I always use the January column to look back at what was on my mind over the past year, and to set some resolutions for the year to come. In reading back over my columns and my work from 2017, one theme leaps out in a pretty big way: getting back to our roots.
Since eLearning started to gain popularity in the 2000s, we’ve seen new tools and affordances grow by leaps and bounds. But I worry that sometimes, in pursuing the next “best thing,” we’ve lost sight of what eLearning was supposed to do. Remember? It promised just-in-time, just-for-me learning opportunities, quick to deploy and easy to access. Some lessons from the early days are, I think, worth keeping in view: Don’t overdesign; be careful of too much content; use the right approach for the desired performance; be careful of templates and easy-build quizzes that may obscure your view of a more effective approach; and remember that content is abundant—look around before re-creating the wheel. Be careful of blaming the learner; make sure bad design and one-size-fits-all thinking aren’t undermining learner success. Try, when you can, to keep constraints like lack of budget and dry content from driving inferior or ineffective design.
In addition, we’ve identified ways of supporting learning that don’t fit the original eLearning (“online course”) mold. Thanks to Google, YouTube, and other social tools, we have literally put learning right at learners’ fingertips. Channeling and leveraging self-directed approaches and social opportunities? We’re working on it. Our challenges? Making resources and experiences available, often while satisfying mostly useless (sorry) demands for completion and tracking and credit. Some suggestions: Don’t miss Jane Hart’s ideas about shifting to a “learning concierge” role. Continue supporting efforts at working out loud to facilitate the flow of information across organizations and disciplines, and to help us understand not just what someone does but how she gets things done. Learn about the inner workings of real communities of practice in order to better help support and sustain them. And, in taking stock of what you know about how people learn, step back and look at it from their points of view and their beliefs about learning. What, for instance, are the consequences of throwing big experiential-learning experiences at learners who believe that learning should happen fast, in discrete, easily tested bits, and that “learning” is the ability to recall and spit back information?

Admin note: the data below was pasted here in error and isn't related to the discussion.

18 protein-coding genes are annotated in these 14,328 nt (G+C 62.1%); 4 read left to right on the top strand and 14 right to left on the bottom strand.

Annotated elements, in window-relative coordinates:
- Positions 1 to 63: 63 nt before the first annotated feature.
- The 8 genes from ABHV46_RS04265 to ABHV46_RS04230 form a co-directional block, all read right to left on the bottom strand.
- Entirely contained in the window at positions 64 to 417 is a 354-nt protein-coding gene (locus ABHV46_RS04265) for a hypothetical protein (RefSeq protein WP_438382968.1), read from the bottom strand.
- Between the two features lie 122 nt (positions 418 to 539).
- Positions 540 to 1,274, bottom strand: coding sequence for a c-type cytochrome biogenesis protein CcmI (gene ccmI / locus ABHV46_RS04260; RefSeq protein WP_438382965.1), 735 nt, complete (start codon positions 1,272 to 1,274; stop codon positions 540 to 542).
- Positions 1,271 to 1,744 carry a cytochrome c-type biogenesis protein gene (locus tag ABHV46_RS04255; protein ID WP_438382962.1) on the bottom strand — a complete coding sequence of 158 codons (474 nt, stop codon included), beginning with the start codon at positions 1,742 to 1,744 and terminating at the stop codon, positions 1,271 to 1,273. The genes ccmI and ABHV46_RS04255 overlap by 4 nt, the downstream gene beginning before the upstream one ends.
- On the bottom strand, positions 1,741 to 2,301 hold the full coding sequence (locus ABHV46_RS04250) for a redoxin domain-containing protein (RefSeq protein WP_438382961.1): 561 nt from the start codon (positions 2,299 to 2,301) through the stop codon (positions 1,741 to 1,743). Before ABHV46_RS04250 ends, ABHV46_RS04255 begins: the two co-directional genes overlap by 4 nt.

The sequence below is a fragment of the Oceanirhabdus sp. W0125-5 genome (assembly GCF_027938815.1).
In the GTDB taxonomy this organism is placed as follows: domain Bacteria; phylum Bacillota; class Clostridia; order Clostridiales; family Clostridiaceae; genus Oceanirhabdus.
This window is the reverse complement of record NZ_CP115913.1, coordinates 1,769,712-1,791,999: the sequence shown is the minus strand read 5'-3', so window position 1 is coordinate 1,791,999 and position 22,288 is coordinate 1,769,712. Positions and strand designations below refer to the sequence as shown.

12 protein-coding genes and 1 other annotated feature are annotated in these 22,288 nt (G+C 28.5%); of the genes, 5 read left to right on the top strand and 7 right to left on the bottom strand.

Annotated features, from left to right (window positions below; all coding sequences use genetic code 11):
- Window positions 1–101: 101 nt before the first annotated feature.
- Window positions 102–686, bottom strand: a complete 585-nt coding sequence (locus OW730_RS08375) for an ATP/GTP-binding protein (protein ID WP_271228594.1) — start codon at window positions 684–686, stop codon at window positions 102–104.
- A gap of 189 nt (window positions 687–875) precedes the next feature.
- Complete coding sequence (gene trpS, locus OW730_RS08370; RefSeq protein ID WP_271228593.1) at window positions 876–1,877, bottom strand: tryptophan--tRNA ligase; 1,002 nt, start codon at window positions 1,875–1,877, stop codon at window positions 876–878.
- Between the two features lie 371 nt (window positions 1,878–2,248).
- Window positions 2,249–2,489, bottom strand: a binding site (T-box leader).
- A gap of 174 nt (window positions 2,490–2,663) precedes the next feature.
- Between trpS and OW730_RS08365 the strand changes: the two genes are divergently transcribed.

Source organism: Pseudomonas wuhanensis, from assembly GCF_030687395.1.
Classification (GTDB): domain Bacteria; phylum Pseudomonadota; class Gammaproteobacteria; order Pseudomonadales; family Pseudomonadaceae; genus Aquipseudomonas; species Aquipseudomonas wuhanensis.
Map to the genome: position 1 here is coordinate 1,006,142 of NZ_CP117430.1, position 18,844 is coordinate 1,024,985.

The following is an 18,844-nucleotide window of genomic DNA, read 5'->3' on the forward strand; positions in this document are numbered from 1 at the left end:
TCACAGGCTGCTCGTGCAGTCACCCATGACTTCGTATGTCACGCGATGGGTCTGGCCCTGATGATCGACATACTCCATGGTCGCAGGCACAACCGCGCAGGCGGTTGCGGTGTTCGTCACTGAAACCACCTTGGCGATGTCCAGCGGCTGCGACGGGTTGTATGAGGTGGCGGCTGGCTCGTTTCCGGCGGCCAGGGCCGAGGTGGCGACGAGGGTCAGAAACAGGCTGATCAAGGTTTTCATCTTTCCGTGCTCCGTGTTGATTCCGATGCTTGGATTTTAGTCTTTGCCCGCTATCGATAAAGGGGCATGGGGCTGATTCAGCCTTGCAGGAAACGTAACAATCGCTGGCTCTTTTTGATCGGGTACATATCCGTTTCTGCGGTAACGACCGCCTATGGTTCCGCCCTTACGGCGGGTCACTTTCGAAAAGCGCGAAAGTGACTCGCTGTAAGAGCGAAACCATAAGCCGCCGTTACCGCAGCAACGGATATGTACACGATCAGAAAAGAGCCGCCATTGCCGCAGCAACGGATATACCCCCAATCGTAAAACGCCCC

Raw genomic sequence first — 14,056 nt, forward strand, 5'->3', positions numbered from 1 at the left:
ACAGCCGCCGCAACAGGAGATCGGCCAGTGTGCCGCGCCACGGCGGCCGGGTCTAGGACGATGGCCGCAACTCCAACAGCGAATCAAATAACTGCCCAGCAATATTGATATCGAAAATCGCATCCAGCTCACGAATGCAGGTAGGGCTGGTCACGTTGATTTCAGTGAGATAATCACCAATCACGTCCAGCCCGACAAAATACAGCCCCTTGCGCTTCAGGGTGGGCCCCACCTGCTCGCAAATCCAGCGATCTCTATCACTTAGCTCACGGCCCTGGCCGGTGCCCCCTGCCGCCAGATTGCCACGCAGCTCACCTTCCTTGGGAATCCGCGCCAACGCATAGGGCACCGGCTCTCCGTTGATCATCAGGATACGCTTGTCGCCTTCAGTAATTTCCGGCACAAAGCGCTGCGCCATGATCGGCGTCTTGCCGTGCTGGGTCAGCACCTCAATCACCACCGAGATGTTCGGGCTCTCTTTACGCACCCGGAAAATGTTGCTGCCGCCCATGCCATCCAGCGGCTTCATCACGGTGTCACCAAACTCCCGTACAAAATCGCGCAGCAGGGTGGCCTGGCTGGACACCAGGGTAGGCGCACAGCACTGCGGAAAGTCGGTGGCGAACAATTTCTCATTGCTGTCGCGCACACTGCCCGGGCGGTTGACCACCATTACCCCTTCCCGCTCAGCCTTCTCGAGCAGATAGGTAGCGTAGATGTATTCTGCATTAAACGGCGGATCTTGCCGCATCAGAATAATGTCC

Finally, I can see I spent a lot of 2017 pondering ways to be more influential: Get out of your usual designer/facilitator box and polish up some new skills, like dealing with data, learning to read academic research, understanding behavior change, and developing business acumen. Look for some help and practice with negotiation and assertiveness skills. Work on ways to educate stakeholders. And sometimes, in dealing with objections and resisters, take off the gloves and counterpunch.
As for resolutions for the new year? Well, 2018 promises something different for me. After 28 years, I retired from my job with state government and yesterday started a new job with The eLearning Guild as Director of Research. I’m not sure what resolutions to set for that—yet—but plan to be bringing you useful, practical, data-based information to help you improve your practice, keep you up to date, and support your efforts at building your influence.
Wishing everyone happiness and health as we move into our new year.